Lawrence City Commission to consider initiating code changes for smaller homes, other affordable housing
photo by: Chris Conde
City planners could soon begin drafting changes to city code that would allow for more affordable housing options, including dividing existing residential lots to build smaller homes.
As part of its meeting Tuesday, the Lawrence City Commission will consider initiating a city code amendment process for affordable housing, including a proposal to allow developers or nonprofits to build two smaller homes on a single lot as long as they are permanently designated as affordable housing.
The small homes proposal was initiated by the nonprofit Lawrence Community Housing Trust, formerly Tenants to Homeowners, and has been recommended by the city’s Affordable Housing Advisory Board. Though city planners are recommending the commission approve the initiation of code amendments, it is requesting permission to conduct a broader review of city code, according to a city staff memo to the commission.
Planning Manager Jeff Crick said that although the city doesn’t have particular code changes in mind, it does not want to narrow its options to only the smaller homes proposal and would like to consider other potential changes that could help create permanent affordable housing.
“We want to keep those options all open as we start doing the research,” Crick said.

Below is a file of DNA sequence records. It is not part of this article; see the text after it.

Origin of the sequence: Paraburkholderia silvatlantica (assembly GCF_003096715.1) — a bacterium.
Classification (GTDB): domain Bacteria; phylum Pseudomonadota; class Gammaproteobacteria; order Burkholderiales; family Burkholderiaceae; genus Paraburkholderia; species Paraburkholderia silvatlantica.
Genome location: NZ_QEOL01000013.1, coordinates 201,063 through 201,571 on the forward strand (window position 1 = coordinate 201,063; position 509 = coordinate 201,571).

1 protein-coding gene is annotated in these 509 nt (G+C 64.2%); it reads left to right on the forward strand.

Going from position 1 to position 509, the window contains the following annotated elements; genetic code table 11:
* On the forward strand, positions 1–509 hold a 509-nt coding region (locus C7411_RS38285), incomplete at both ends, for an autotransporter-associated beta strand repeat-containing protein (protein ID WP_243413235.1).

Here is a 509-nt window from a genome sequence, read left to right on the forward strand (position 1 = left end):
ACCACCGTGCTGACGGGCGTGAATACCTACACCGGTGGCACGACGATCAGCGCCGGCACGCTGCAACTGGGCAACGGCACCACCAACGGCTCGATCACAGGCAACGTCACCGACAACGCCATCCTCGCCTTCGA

The Affordable Housing Advisory Board reviewed the housing trust’s proposal at its meeting last month and voted unanimously to recommend it to the commission. In its proposal, the housing trust states that lot costs have become one of the greatest challenges to affordable development, and allowing affordable housing developers to build more densely using existing lots and infrastructure would reduce costs.
Though the zoning code does not ban smaller lots or smaller homes, there are no properties currently zoned for 3,000-square-foot lots, the city’s smallest lot size. Director of Planning and Development Scott McCullough previously told the Journal-World that putting two smaller homes on an existing residential single-family lot technically constitutes a multidwelling unit under city code and therefore is not allowed.
The commission’s approval Tuesday would be the first step in the text amendment process. Once potential amendments are drafted, they would go to the Affordable Housing Advisory Board, Lawrence-Douglas County Planning Commission and City Commission for consideration.
The City Commission will meet at 5:45 p.m. Tuesday at City Hall, 6 E. Sixth St.